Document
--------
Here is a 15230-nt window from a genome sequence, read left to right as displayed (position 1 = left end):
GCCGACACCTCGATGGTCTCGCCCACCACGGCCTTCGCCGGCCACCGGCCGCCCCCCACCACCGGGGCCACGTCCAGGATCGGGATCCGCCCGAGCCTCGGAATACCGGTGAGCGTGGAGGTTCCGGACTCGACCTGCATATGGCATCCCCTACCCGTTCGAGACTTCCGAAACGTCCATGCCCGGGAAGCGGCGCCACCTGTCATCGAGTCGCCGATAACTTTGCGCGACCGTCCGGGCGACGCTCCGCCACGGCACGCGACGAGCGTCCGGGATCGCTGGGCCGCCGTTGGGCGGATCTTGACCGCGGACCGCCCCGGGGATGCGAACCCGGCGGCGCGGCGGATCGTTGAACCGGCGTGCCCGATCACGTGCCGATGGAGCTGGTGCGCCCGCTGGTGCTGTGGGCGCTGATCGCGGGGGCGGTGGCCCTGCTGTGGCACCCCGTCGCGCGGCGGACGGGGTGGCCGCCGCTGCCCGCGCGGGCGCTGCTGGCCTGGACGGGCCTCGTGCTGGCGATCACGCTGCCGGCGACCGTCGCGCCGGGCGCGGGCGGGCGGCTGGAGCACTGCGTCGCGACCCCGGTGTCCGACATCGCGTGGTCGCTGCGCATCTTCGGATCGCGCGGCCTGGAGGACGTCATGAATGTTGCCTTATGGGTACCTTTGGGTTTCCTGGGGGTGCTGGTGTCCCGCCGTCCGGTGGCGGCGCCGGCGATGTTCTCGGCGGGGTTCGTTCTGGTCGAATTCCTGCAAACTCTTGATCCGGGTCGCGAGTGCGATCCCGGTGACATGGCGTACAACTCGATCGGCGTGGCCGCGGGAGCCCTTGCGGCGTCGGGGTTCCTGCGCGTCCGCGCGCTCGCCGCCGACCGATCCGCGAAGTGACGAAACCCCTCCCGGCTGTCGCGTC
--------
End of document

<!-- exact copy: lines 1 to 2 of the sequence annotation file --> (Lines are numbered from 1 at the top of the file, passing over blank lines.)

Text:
Here is a 15230-nt window from a genome sequence, read left to right as displayed (position 1 = left end):
GCCGACACCTCGATGGTCTCGCCCACCACGGCCTTCGCCGGCCACCGGCCGCCCCCCACCACCGGGGCCACGTCCAGGATCGGGATCCGCCCGAGCCTCGGAATACCGGTGAGCGTGGAGGTTCCGGACTCGACCTGCATATGGCATCCCCTACCCGTTCGAGACTTCCGAAACGTCCATGCCCGGGAAGCGGCGCCACCTGTCATCGAGTCGCCGATAACTTTGCGCGACCGTCCGGGCGACGCTCCGCCACGGCACGCGACGAGCGTCCGGGATCGCTGGGCCGCCGTTGGGCGGATCTTGACCGCGGACCGCCCCGGGGATGCGAACCCGGCGGCGCGGCGGATCGTTGAACCGGCGTGCCCGATCACGTGCCGATGGAGCTGGTGCGCCCGCTGGTGCTGTGGGCGCTGATCGCGGGGGCGGTGGCCCTGCTGTGGCACCCCGTCGCGCGGCGGACGGGGTGGCCGCCGCTGCCCGCGCGGGCGCTGCTGGCCTGGACGGGCCTCGTGCTGGCGATCACGCTGCCGGCGACCGTCGCGCCGGGCGCGGGCGGGCGGCTGGAGCACTGCGTCGCGACCCCGGTGTCCGACATCGCGTGGTCGCTGCGCATCTTCGGATCGCGCGGCCTGGAGGACGTCATGAATGTTGCCTTATGGGTACCTTTGGGTTTCCTGGGGGTGCTGGTGTCCCGCCGTCCGGTGGCGGCGCCGGCGATGTTCTCGGCGGGGTTCGTTCTGGTCGAATTCCTGCAAACTCTTGATCCGGGTCGCGAGTGCGATCCCGGTGACATGGCGTACAACTCGATCGGCGTGGCCGCGGGAGCCCTTGCGGCGTCGGGGTTCCTGCGCGTCCGCGCGCTCGCCGCCGACCGATCCGCGAAGTGACGAAACCCCTCCCGGCTGTCGCGTC